Blog Header
The Insights Blog

Dedicated To Helping Readers
Be More Interesting
Since 2004.

As Featured In:

What Madonna Knows (And NFL Refs Don’t) About Pleasing A Crowd

It was quite a scene last night. On Monday Night Football, on the final play of a game between the Green Bay Packers and the Seattle Seahawks, a ball was simultaneously caught by two guys. As they struggled for it in the end zone, the Green Bay player appeared to have it – which would have ended the game. But they were playing in Seattle, and to the delight of the more than 50,000 screaming fans – one referee on the field slowly raised his hands to signify it was a touchdown. To anyone watching on television, or not from Seattle, it appeared clearly to be the exact opposite – but the referee gave the crowd what it wanted.

Ordinarily, this might just have been a bad call. But every week the scrutiny is getting harder for this group of referees because they happen to be replacements thanks to a labor strike from the “real” referees. The replacements are inexperienced – but the truth is, any of us might have done the same thing. When you have that many people screaming desperately at you to say or do what they want … it’s easy to bow to the pressure.

The day before last night’s game, I had the chance to see Madonna live in concert in Washington DC. She is still an amazing performer, easily making you forget she happens to be 54 years old. At that concert, too, people were screaming at her to play their favourite songs. As we walked out at the end of the evening, almost everyone said the same thing … “that was an amazing show, but I just wish she played __________________.” When you’re in front of a crowd, they will always find a way to demand more than you have to give.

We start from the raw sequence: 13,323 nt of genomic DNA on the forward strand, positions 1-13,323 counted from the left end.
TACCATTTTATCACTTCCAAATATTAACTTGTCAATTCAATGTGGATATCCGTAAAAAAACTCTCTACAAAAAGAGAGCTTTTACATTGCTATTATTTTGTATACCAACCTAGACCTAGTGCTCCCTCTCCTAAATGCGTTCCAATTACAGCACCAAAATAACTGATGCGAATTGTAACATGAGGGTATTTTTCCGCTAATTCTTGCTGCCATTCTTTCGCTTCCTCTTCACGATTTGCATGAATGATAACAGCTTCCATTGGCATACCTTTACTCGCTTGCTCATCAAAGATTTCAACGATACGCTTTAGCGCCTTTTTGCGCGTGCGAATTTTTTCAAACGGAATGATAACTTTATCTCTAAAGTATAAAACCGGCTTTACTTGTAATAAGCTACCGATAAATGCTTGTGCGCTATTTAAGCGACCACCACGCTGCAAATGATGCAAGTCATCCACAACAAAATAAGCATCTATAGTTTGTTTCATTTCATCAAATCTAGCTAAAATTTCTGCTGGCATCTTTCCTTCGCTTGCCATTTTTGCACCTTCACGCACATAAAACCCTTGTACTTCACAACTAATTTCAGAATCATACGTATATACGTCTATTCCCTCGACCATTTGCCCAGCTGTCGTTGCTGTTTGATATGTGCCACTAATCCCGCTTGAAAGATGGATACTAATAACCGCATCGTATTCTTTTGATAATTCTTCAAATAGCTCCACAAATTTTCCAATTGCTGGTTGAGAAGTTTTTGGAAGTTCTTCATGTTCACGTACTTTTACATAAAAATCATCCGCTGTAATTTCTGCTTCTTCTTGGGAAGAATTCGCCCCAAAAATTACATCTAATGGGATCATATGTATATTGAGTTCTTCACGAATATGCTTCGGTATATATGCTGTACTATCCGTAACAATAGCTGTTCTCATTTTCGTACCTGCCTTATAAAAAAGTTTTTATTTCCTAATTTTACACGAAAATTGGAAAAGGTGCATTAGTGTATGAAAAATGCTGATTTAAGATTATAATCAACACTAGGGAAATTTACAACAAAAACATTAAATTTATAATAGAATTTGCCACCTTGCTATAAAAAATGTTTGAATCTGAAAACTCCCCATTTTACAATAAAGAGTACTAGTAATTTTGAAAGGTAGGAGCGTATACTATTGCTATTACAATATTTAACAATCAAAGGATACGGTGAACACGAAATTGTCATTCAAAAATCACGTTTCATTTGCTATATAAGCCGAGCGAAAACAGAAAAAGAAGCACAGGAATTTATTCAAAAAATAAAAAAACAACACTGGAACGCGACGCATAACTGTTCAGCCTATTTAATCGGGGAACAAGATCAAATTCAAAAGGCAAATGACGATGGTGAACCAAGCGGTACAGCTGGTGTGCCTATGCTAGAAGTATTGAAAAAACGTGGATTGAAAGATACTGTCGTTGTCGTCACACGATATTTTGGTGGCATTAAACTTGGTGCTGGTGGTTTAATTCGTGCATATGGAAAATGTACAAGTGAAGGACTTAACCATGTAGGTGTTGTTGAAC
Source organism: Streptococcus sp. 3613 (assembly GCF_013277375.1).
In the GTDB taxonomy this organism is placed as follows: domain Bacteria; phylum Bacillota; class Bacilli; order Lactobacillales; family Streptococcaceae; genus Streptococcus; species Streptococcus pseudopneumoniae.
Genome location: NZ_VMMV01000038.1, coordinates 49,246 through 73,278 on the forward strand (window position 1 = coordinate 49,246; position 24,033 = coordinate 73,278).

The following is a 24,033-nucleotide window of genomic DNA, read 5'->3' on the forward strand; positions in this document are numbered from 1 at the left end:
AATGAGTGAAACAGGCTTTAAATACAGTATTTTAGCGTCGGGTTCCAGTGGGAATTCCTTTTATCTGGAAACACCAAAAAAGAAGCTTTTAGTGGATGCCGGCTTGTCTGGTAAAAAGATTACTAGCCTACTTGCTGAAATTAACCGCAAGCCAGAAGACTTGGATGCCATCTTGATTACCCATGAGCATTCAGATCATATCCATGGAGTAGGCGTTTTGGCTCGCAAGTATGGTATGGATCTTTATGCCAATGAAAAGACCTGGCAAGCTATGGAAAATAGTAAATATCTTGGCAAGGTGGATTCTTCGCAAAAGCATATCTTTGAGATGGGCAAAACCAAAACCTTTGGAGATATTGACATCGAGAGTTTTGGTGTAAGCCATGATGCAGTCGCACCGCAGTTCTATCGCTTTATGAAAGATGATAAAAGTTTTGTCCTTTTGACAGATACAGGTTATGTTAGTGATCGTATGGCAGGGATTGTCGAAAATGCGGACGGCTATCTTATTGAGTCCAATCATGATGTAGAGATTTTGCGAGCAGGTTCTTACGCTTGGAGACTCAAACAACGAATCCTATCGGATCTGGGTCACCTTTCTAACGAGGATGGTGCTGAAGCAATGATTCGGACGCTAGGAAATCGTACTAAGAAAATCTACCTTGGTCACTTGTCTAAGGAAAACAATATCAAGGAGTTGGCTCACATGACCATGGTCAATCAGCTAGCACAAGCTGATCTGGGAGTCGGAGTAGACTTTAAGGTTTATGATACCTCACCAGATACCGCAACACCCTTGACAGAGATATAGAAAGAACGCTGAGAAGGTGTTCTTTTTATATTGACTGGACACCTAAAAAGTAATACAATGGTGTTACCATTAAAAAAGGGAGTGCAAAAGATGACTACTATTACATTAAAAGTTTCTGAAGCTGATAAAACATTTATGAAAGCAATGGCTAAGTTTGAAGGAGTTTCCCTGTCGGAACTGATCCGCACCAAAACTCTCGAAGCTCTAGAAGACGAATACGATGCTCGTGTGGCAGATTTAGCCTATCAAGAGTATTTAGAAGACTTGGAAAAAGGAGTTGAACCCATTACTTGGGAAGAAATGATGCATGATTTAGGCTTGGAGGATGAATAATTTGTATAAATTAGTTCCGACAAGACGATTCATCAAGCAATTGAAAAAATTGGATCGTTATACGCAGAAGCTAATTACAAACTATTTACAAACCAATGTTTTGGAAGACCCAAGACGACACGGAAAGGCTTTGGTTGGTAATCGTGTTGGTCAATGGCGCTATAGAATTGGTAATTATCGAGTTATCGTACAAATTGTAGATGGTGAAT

The thing is, pleasing an entire crowd is almost impossible. When you try to play to the crowd, you might get a short term cheer like the referees in the Seattle stadium on Monday night. If you do it by compromising on what you know, you create much different reactions in the long term. When Madonna started her concert, she knew she would never be able to play every one of her songs that her audience loved. But she interacted with the people there that night. She talked to them and asked them what they wanted. And she delivered a great experience. All of which proves that most of the time the best way to please a crowd is make your own choices, and not cater to the screamers.


1 thought on “What Madonna Knows (And NFL Refs Don’t) About Pleasing A Crowd”

Leave a Comment

Vector Smart Object

About Rohit

A keynote speaker on trends, innovation, marketing, storytelling and diversity.

Rohit Bhargava is on a mission to inspire more non-obvious thinking in the world. He is the #1 Wall Street Journal and USA Today bestselling author of eight books and is widely considered one of the most entertaining and original speakers on disruption, trends and marketing in the world.

Rohit has been invited to keynote events in 32 countries … and over the past year, given more than 100 virtual talks from his home studio. He previously spent 15 years as a marketing strategist at Ogilvy and Leo Burnett and also teaches marketing and storytelling as an adjunct professor at Georgetown University.

He loves the Olympics, actively hates cauliflower and is a proud dad of boys.

Rohit Bhargava About (1)


Do you need a speaker that can help your audience be more innovative and anticipate the future?

For more than a decade, Rohit Bhargava has been inspiring audiences at NASA, Disney, Schwab, Microsoft, SXSW, Coca-Cola and hundreds of other clients with his signature non-obvious keynote presentations. He is a master at weaving recent stories into his talks in a way that helps audiences better understand the world today, while also preparing to lead the future.

Non Obvious Insights
Layer 97
Non Obvious Insights Newsletter
Layer 118

Skip the obvious and anticipate the future with our weekly newsletter. Join over 25,000 subscribers and start receiving the stories (and insights) you’ve been missing.


#1 WSJ & USAToday Bestselling Author

Rohit is the author of 8 books on trends, the future of business, building a more human brand with storytelling and how to create a more diverse and inclusive world.

Vector Smart Object


Have a Question or Inquiry?

Just fill out this form, and we’ll get back to you within 24 hours!

About You

What Are You Contacting Us About*:

Your Message